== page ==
“When I die, when people think of me, they must know Magnani never lied to them. They must be sure that Magnani never betrayed them, and that Magnani never betrayed herself.”—Anna Magnani
Today, seventy years since Roberto Rossellini’s Rome Open City introduced Anna Magnani to international audiences, her performances remain as radical and arresting as when her films were first released. Bringing a unique combination of exuberance, empathy, and intelligence to the parts she played, Magnani transcended the stereotypical female roles that were, and for the most part still are, the norm. As her agent and friend Gene Lerner said, “If there is a motion-picture star in film history who should be looked upon as epitome of the struggle of women for identity and dignity, it unquestionably would be Magnani.” She played wives and lovers, widows and workers, actresses and mothers, imbuing each of her characters with exceptional authenticity. A hilarious comedian, she infused her dramatic roles with wit and humor and lent a gravitas to her comedy. Magnani routinely portrayed strong, passionate women, and she possessed the rare ability to convey the vulnerability at the core of these powerful characters.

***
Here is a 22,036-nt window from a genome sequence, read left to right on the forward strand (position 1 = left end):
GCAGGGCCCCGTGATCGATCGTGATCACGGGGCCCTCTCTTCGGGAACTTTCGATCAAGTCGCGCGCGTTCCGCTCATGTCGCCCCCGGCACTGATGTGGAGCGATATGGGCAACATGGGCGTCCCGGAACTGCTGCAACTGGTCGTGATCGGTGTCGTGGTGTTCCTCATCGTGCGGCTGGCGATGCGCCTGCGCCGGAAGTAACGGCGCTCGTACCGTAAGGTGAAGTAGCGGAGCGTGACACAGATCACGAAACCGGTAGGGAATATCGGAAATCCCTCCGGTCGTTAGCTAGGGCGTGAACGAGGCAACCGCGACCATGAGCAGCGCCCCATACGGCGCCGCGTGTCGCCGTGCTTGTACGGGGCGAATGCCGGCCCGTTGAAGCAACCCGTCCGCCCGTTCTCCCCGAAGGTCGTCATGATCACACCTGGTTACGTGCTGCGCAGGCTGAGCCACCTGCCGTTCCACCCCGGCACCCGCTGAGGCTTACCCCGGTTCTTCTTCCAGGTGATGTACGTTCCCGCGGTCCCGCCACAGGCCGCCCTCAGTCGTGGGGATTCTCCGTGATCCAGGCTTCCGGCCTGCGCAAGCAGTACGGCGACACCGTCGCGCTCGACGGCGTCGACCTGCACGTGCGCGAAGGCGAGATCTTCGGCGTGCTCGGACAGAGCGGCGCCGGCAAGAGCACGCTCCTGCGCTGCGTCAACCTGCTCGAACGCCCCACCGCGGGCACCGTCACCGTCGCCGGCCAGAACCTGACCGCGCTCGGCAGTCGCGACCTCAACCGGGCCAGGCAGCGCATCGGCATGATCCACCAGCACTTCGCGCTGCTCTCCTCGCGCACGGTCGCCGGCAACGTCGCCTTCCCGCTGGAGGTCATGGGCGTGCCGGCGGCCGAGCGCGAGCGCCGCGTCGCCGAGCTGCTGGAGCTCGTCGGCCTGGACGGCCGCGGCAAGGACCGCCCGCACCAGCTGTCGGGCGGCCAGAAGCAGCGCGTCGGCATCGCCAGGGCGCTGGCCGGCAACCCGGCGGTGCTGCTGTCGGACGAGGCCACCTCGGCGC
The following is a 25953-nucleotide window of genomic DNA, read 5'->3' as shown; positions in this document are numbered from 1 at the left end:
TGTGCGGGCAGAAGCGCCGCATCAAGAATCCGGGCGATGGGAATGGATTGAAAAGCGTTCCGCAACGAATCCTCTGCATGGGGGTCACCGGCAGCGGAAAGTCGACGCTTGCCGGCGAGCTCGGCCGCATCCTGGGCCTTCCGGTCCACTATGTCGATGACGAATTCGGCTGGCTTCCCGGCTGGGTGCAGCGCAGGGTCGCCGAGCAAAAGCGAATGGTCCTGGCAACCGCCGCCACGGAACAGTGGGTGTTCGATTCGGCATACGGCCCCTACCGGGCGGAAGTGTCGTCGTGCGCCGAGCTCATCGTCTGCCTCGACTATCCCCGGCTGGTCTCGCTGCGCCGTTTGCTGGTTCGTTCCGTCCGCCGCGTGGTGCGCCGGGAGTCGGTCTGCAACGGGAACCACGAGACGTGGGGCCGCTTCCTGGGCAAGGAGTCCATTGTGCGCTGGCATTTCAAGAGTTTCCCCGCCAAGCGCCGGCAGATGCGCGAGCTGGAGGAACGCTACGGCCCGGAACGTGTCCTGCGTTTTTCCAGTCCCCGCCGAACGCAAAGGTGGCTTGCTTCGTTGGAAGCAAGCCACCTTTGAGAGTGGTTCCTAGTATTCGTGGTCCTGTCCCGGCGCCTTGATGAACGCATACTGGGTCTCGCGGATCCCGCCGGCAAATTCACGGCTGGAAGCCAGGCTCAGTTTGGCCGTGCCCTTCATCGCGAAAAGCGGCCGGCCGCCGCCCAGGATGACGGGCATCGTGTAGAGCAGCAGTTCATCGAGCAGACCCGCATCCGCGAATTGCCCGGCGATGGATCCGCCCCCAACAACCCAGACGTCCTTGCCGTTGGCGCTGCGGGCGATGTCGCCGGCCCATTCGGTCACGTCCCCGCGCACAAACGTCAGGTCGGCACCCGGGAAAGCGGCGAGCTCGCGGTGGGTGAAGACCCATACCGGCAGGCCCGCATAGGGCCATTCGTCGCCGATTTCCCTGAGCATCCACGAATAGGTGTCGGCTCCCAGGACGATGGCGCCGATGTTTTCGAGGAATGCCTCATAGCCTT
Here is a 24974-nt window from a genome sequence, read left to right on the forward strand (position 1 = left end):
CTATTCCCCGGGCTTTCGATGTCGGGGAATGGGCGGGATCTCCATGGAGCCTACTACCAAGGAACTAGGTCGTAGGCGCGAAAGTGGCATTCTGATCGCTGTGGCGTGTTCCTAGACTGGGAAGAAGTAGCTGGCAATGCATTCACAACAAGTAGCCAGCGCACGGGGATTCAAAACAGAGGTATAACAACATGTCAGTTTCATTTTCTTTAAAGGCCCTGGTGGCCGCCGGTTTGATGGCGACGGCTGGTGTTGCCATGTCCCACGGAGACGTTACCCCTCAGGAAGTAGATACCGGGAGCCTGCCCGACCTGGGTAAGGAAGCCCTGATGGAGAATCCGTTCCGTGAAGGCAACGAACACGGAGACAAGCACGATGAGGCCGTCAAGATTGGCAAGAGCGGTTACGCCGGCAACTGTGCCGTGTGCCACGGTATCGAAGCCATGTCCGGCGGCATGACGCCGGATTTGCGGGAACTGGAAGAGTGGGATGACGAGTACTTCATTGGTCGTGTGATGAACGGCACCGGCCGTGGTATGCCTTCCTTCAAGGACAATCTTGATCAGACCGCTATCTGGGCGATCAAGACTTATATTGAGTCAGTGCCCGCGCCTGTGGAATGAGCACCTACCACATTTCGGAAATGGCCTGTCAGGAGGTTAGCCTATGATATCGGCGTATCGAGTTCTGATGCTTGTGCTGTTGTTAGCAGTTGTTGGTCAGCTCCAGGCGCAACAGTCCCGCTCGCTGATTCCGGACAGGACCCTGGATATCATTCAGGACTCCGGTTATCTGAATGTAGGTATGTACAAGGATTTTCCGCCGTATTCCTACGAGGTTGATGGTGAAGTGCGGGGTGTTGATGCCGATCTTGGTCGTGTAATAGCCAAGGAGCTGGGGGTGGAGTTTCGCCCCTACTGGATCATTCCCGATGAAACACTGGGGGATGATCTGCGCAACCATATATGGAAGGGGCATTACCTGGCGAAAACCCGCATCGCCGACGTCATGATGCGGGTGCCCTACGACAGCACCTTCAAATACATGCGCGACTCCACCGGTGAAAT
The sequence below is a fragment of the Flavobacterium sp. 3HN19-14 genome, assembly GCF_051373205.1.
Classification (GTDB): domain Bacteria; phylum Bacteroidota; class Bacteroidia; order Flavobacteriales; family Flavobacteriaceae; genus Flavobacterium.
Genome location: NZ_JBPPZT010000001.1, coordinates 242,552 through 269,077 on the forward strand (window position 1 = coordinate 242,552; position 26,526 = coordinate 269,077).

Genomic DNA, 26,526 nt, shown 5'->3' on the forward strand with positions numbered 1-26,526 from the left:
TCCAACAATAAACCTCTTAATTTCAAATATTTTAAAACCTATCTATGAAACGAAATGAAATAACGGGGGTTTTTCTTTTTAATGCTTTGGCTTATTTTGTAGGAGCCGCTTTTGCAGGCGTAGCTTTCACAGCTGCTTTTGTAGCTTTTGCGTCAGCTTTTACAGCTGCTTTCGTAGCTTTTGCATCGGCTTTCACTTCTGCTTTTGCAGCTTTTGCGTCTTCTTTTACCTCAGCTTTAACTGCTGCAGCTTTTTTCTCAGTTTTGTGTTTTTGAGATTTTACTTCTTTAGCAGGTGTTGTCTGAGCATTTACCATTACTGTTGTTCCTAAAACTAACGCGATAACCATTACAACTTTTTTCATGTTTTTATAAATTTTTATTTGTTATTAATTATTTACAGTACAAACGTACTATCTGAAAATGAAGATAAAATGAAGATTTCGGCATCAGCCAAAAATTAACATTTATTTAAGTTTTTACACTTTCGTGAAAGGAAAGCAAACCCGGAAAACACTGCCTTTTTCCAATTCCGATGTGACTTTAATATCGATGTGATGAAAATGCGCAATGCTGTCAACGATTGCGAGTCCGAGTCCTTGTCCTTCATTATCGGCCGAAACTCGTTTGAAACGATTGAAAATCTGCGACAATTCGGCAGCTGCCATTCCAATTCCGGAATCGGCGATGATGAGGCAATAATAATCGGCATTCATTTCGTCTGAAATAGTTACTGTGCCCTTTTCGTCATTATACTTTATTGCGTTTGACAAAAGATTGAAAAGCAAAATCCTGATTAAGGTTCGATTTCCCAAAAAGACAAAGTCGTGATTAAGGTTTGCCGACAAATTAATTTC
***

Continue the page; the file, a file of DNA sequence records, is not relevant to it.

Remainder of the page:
Magnani began her career performing in nightclubs and cabarets as a teen, paying her way through acting school in Rome, before embarking on dramatic roles in the theater and ultimately onscreen. While Magnani continued to appear on the stage throughout her career, her work in cinema with some of the greatest directors of her time—including Rossellini, Luchino Visconti, Jean Renoir, George Cukor, and Pier Paolo Pasolini—has become her lasting legacy. In the 1940s she was the female embodiment of Italian neorealism in films such as Rome Open City, Alberto Lattuada’s The Bandit, Luigi Zampa’s Angelina, and Visconti’s Bellisima. The uncompromising veracity of her performances continued in the 1950s and sixties in such stylistically varied films as Jean Renoir’s magical marriage of cinema andcommedia dell’arte The Golden Coach and Mario Monicelli’s raucous Roman comedy The Passionate Thief.
The 1950s also brought Magnani to Hollywood, where she continued to represent the soul and strength of Italian womanhood with roles depicting immigrants making their way in a new world. Magnani’s friend Tennessee Williams wrote The Rose Tattoo for her, and the actress won an Academy Award for her performance in the film adaptation. She was nominated for a second Oscar for George Cukor’s Wild Is the Wind before returning to Williams’s material in Sidney Lumet’s The Fugitive Kind. For Magnani, acting was a lifelong passion, and she continued working until her death from cancer at age sixty-five. This series exemplifies the range of her brilliance, from her roles in rarely screened gems to iconic classics.
Kate MacKay, Associate Film Curator